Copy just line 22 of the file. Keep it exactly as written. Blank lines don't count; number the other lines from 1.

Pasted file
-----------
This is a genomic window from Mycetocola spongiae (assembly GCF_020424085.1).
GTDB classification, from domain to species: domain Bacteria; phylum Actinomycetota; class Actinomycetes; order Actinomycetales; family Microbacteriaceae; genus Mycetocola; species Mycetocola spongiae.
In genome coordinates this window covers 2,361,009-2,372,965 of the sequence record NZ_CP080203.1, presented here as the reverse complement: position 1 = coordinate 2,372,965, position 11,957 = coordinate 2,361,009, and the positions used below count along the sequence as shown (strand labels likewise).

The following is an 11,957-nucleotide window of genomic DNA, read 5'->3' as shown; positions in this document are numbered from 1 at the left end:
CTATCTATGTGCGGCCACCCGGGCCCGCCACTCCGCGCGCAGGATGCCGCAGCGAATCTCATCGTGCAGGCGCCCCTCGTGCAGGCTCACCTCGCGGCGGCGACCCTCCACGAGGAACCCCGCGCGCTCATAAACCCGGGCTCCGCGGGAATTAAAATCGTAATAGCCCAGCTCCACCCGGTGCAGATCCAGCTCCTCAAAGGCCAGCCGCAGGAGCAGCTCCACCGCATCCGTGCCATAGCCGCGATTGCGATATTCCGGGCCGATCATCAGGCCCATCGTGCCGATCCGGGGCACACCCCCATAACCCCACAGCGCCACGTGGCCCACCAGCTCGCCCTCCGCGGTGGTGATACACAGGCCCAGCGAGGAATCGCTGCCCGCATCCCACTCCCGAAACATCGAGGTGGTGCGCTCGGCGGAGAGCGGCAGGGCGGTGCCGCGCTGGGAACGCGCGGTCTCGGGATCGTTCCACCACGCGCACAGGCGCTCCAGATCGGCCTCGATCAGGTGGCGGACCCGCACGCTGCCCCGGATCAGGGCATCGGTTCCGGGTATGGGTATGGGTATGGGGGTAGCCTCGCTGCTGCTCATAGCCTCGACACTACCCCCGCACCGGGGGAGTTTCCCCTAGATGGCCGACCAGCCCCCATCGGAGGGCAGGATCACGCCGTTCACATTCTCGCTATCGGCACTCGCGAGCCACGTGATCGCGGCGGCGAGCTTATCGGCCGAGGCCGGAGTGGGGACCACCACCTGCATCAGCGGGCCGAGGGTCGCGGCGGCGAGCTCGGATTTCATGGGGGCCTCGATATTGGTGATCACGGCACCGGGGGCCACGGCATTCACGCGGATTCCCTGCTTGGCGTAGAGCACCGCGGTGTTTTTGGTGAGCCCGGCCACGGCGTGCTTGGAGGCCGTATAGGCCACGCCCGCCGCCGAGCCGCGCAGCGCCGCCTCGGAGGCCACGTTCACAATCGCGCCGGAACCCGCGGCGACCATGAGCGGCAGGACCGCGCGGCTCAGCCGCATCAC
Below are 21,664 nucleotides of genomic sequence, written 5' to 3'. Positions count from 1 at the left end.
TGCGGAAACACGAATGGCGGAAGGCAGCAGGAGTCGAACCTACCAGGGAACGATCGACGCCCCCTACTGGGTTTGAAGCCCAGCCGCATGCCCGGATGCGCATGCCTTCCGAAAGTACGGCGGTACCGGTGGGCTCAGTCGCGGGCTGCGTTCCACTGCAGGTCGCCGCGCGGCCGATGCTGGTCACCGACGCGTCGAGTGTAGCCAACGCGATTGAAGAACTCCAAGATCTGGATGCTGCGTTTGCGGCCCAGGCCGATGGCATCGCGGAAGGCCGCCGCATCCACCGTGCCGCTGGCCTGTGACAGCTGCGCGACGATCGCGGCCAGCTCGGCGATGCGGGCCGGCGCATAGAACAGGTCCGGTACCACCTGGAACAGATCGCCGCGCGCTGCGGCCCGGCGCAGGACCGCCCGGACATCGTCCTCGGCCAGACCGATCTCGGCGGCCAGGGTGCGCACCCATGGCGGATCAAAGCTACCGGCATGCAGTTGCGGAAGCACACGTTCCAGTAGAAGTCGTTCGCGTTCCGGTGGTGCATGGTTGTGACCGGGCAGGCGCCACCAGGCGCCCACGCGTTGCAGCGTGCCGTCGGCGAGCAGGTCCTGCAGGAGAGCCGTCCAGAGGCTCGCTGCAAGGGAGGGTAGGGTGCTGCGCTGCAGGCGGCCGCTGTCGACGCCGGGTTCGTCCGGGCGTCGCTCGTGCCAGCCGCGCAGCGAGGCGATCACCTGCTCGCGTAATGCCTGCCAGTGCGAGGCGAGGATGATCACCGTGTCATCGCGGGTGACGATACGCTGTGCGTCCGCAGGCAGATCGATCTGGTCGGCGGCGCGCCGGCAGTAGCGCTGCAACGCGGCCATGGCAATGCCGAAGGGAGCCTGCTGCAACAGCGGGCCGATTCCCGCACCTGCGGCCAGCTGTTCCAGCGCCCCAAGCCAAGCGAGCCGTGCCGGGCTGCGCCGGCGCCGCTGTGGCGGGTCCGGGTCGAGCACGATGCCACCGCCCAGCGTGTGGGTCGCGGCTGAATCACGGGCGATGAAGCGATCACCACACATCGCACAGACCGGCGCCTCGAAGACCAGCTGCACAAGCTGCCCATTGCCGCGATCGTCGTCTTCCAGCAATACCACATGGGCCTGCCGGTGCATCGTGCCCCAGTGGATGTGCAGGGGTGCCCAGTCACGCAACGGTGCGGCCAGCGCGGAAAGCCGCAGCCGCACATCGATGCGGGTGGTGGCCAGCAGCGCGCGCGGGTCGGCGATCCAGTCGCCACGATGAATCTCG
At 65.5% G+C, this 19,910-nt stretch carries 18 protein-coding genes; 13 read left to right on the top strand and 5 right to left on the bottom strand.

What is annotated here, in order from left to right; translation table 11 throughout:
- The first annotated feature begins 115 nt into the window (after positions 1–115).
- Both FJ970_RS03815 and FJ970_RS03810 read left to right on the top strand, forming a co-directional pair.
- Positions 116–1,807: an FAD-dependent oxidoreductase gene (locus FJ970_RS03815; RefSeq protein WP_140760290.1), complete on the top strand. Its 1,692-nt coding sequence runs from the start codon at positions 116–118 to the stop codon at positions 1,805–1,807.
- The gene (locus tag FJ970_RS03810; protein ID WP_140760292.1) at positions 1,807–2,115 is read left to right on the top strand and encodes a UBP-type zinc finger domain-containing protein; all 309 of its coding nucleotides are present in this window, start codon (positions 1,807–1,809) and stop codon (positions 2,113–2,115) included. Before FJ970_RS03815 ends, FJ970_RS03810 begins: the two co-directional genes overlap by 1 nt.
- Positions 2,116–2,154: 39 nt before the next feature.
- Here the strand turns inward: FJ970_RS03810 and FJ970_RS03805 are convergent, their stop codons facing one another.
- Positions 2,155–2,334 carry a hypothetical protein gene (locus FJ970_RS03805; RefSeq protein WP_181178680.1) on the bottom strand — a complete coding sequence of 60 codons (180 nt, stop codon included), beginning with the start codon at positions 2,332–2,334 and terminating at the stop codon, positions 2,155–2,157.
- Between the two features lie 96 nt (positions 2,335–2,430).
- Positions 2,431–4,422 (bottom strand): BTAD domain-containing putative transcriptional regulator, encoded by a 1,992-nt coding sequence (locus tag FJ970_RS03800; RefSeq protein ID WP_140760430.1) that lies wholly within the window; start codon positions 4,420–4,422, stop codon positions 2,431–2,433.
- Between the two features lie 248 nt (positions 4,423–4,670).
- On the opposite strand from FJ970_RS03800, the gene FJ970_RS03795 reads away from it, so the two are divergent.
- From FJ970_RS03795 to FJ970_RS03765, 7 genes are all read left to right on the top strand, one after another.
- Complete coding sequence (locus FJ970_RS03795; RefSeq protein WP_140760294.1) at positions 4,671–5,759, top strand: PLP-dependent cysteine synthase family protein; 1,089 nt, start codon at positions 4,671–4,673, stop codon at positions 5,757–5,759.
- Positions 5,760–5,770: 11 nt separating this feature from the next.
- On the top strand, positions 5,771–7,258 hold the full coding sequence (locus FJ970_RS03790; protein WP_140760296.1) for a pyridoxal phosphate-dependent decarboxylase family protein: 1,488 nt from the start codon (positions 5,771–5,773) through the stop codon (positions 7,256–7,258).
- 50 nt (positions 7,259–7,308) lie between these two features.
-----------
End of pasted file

- Complete coding sequence (locus FJ970_RS03795; RefSeq protein WP_140760294.1) at positions 4,671–5,759, top strand: PLP-dependent cysteine synthase family protein; 1,089 nt, start codon at positions 4,671–4,673, stop codon at positions 5,757–5,759.